Howard broke Wilt Chamberlain’s nearly 50-year-old NBA record for most free throw attempts in a game, making 21 of 39 in the Orlando Magic’s 117-109 victory over the Golden State Warriors. He said after the game,

“I just tried to be aggressive and get to the line. I didn’t care if I missed 30,” Howard said. “I was still going to go up there and shoot the next one with confidence.”

He finished with 45 points and 23 rebounds and it was his 1st career game with 40+ points, 20+ rebounds.

He’s the only active player to accomplish that feat. The last player to have at least 40 points and 20 rebounds was Shaquille O’Neal who had 48 points and 20 rebounds against the Celtics on March 1, 2003, according to STATS LLC.

So I just had to tell you all out there that a new coach tried a new strategy after watching so many of his games year after year and Howard still beat the Warriors on their home floor. Even with Howard going 21-39 at the free throw, he shot 12-21 (57%) from the field. The guy just couldn’t get stopped.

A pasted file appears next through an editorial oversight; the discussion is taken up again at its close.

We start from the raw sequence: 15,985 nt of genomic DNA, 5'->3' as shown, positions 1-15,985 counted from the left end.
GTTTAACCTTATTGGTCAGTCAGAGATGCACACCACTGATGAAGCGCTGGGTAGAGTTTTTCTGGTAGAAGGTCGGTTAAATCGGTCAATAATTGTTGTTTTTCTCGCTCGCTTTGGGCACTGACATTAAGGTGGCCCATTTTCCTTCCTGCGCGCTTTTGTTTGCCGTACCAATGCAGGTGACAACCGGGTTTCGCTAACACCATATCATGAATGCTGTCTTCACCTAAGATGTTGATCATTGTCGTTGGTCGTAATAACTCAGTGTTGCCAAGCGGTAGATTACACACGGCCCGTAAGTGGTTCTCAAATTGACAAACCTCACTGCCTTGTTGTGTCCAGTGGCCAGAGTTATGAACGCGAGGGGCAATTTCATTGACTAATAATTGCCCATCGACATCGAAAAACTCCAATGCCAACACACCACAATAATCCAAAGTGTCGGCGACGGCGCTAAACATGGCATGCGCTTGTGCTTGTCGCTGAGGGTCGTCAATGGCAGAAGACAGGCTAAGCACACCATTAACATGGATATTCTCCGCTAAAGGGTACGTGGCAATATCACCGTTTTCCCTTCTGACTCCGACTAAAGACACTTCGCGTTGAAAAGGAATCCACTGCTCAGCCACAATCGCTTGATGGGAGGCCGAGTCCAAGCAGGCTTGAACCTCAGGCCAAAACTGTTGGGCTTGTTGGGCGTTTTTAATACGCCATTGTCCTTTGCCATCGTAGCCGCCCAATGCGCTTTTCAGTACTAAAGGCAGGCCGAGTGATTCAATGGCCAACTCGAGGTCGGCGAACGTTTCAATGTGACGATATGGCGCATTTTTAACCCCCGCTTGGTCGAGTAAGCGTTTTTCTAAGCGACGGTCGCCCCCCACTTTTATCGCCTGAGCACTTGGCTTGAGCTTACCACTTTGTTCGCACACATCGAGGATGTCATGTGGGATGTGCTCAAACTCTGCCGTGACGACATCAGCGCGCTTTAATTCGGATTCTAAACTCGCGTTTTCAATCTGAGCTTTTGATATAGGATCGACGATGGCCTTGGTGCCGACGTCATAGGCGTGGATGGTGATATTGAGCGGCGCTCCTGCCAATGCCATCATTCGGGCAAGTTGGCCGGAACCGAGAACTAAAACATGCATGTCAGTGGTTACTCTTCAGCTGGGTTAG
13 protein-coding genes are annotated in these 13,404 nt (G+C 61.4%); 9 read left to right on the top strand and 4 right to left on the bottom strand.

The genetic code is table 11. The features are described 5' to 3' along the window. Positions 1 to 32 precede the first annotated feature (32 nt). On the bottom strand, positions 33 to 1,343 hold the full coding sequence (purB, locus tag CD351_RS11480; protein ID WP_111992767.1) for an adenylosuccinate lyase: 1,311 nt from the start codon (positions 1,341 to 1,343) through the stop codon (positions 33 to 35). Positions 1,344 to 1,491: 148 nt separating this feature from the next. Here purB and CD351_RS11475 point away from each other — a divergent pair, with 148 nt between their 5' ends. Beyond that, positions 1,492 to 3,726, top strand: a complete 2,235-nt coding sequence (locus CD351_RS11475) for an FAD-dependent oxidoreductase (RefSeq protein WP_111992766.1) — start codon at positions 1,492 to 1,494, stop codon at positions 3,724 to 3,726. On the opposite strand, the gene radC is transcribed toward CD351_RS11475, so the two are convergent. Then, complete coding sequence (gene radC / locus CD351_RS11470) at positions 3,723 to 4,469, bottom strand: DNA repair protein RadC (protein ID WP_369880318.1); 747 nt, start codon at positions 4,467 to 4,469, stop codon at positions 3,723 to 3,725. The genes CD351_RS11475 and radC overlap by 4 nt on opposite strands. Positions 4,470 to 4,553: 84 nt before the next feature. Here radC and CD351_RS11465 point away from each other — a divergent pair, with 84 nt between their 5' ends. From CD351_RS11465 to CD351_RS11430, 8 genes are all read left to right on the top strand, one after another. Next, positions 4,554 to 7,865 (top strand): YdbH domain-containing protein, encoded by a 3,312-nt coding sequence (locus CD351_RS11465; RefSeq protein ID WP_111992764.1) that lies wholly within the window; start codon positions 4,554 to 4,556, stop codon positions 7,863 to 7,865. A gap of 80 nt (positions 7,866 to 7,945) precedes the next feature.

Unfortunately, his next game will be against the New York Knicks. They have Tyson Chandler and a deeper bench so don’t expect the same result again. Just take this game in and say to yourself, did this really happen? Yes, it did. And we probably won’t see it happen again.

Reds Hall of Famer Barry Larkin could have been part of 2000 New York Mets

January 11, 2012

Via New York Post’s Dan Martin:

Barry Larkin has no regrets about never joining the Mets.

The shortstop, elected to the Hall of Fame on Monday, was on the verge of going to the Mets in July 2000, but rejected the move when then-general manager Steve Phillips decided not to give him the three-year contract he wanted.

“I certainly am happy that I didn’t accept that trade,” Larkin said at a press conference at the Waldorf yesterday of the swap that would have included former Mets prospect and future bust Alex Escobar.

Instead, Larkin wound up getting the three-year deal he wanted from the Reds, and the Mets were left to use Mike Bordick and Kurt Abbott at shortstop in their five-game World Series loss to the Yankees.

“We were ready to come to New York,” Larkin said, a 12-time All-Star who won a World Series with the Reds in 1990. “Being in Cincinnati for so long, I didn’t want to go to another organization as a potential rental player and play half a season.”